Thursday 21 March 2013

California Tasting - Part I

Yesterday I hade the opportunity to taste a waste range of California wines, thanks to Charlotta at the Wine Institute of California.
On my way home I counted the wines in the exhibition catalog and came up with the impressive number of 547 wines that was on display. I tasted 54.....and by then I thought that my tasting buds were a little jaded. Anyway, I had the possibility to taste through a number of interesting wines. The notes below is a little shorter than usual  - tasting standing with a notebook, glas, spittoon and pen in hand while chatting with the wine maker/sales representative doesn´t give room for novel writing.... And I give a approximate score, since I only spent a minute or two with each wine.

I started att Divine´s table where the charming Magda - a friend of mine! - poured the wines. The 2010 Ojai McGinley Sauvignon Blanc is a fresh, charming SB for those upcoming summer evenings with some grilled fish (~86p). More substansial in weigth is the 2010 Brewer Clifton Chardonnay but it still keeps cool with a fine acidity (~89p). An even better Chardonnay is poured when the 2010 Lynmar Chardonnay lands in the glass, big and juicy but with a clean, refreshing taste (~91p).

The two Avalon Cabernet Sauvignon - the California (~83p) and the Napa Valley (~86p) are both cleanly made but without real nerve. The 2010 Andrew Murray Tours Les Jours Syrah is a nice evereyday wine with blueberry and spicy notes (~86p). As I asked in the notes from the Gaja tasting - why blend grapes that don´t (in my opion...) go together? The NV Ojai Red is 50/50 Syrah and Pinot and the blend is just bland and anonymous (~72p). Big and burned, that´s one way to describe the 2010 Melville Vernas Syrah, although it has some additional blackberry and flowery notes that makes it a good wine, but it could have been really good without that burned note (~82p)

The Pinot part started with the 2009 Saintbury Pinot Noir that showed a cool Carneros fruit with some lingonberries and fresh herbs (~86p). Lynmars 2010 Pinot Noir is more upfront and juicy with a touch of warmth in the end (~86p), but even better is the 2010 Melville Pinot Noir which balances the sweet, warm Pinot fruit with a fine structure (~90p). The gold medal in the Pinot line up at Divine´s table goes to the 2010 Sea Smoke Southing Pinot Noir for its spicy hedonism and elegant body (~93p).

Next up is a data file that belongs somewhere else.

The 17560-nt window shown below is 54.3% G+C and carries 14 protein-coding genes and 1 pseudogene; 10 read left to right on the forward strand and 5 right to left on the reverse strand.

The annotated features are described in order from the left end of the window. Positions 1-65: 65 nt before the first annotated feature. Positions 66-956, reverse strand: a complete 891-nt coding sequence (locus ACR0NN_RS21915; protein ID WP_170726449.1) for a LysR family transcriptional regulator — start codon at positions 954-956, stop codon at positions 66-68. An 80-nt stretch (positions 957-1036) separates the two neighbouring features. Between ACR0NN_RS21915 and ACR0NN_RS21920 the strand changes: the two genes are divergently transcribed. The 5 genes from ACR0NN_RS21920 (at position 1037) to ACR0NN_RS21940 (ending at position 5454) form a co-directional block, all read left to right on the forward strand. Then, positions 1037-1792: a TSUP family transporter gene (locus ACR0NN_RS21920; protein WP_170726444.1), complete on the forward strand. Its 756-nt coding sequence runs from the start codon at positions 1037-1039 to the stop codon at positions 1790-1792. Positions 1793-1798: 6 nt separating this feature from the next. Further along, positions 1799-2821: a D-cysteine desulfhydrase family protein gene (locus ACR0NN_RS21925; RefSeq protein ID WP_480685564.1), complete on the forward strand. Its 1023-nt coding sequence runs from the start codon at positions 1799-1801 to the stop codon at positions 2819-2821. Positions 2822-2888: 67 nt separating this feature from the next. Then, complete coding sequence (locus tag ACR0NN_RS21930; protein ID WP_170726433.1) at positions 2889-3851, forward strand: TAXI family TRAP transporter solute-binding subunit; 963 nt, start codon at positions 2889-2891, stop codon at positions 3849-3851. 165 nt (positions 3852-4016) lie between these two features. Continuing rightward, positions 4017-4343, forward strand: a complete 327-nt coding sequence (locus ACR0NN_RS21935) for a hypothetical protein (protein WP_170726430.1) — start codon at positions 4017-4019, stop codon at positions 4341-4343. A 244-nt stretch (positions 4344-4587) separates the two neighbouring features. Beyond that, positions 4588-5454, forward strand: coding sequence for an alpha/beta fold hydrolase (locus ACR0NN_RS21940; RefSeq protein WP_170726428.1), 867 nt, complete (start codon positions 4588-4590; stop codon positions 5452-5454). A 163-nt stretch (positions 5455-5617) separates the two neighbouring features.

The last wines poured was from the Bogle Winery - the 2009 Phantom is a blend of 52% Zinfandel, 46% Petite Shiraz and 2% Mourvèdre and shows a big, upfront plum fruit paired with a fine note of bay leaves - very good (~89p). The 2008 Petite Sirah Port does a fine job impersonating the real stuff with its nutty, chocolaty aromas and a long, sweet finish (~88p).

Next up was a real walk down the memory lane - Grgich Hills! Seen below is a note from my first tasting book, second entry, on the 14th of September 1991 - the 1988 Grgich Hills Chardonnay - and as you can see it got a 91p score from me! :-)
First up from this importer is the 2010 Grgich Hills Fumé Blanc that oozes grass, goosseberries and cat pee with a fine herbal taste (~86p). I was anxious to try the next wine, the 2010 Grgich Hills Chardonnay, the 22 year older sibling to the wine I tasted in 1991. The nose is elegant, a little restrained but fine with lemon cream, cold butter and wet rocks. Very Burgundy like, which also is the case with the taste that is full of minerals, lemons and yellow apples. Very good (~89p). The 2009 Grgich Hills Zinfandel has a spicy, plummy nose but the taste has a swetness that is a tad to intense (~81p). With a classic cassis and pencil nose, the 2010 Grgich Hills Cabernet Sauvignon is a polished, low keyed version with lovely polished tannins and a fine length. Really good (~90p).

The next table presented a lineup from Clos du Val, imported by Primewine. The 2008 Clos du Val Chardonnay is cool and nice with a fine buttery fruit and a light lemon spiced taste (~84p). The 2008 Clos du Val Pinot Noir is a tad warm on the nose with some burned aromas but the taste is leaner and better (~85p). For being a Zinfandel, the 2010 Clos du Val Zinfandel is rather light but with a fine plummy fruit and the taste is long and with a fine structure (~86p). Last, two Cabernet were poured - first up is the 2009 Clos du Val Cabernet Sauvignon which has a fine black currant nose with some leather and coffee and the taste is young, tight and fresh (~87p). The second Cabernet is the 2006 Clos du Val Stags Leap Cabernet Sauvignon and this is a more serious creature with its deep penterating nose of ripe black currants, a touch of chocolate, grapthite and a hint of warm grass. The taste is young, intense and with nicely polished tannins. A fine wine indeed (~92p).

To finish this first part on a sadder note - I noticed on one table that they had two wines from Havens. The 1997 Havens Bourriquet performed stunningly at our 1997 Super Tuscans tasting in November of last year, so I thought that these wines would be fun to taste. They wern´t. The 2009 Havens Chardonnay is big and clumpsy with a note of mango cooked in butter and some soapy aromas. The taste is big, foursquared and with lots of alcohol and to little acidity. No, no, no (~66p). The 2009 Havens Meritage (I didn´t get the cepage, I was in shock over the poor quality) is a tad better with its sweet blackberryfruit, but this is also foursquared and with a bit too much alcohol on the nose. The taste is on the one hand sweet but on the other hand have a green, underripe streak in it. No, this isn´t good (~70p).

But things were to get better, much better...Part II to follow.

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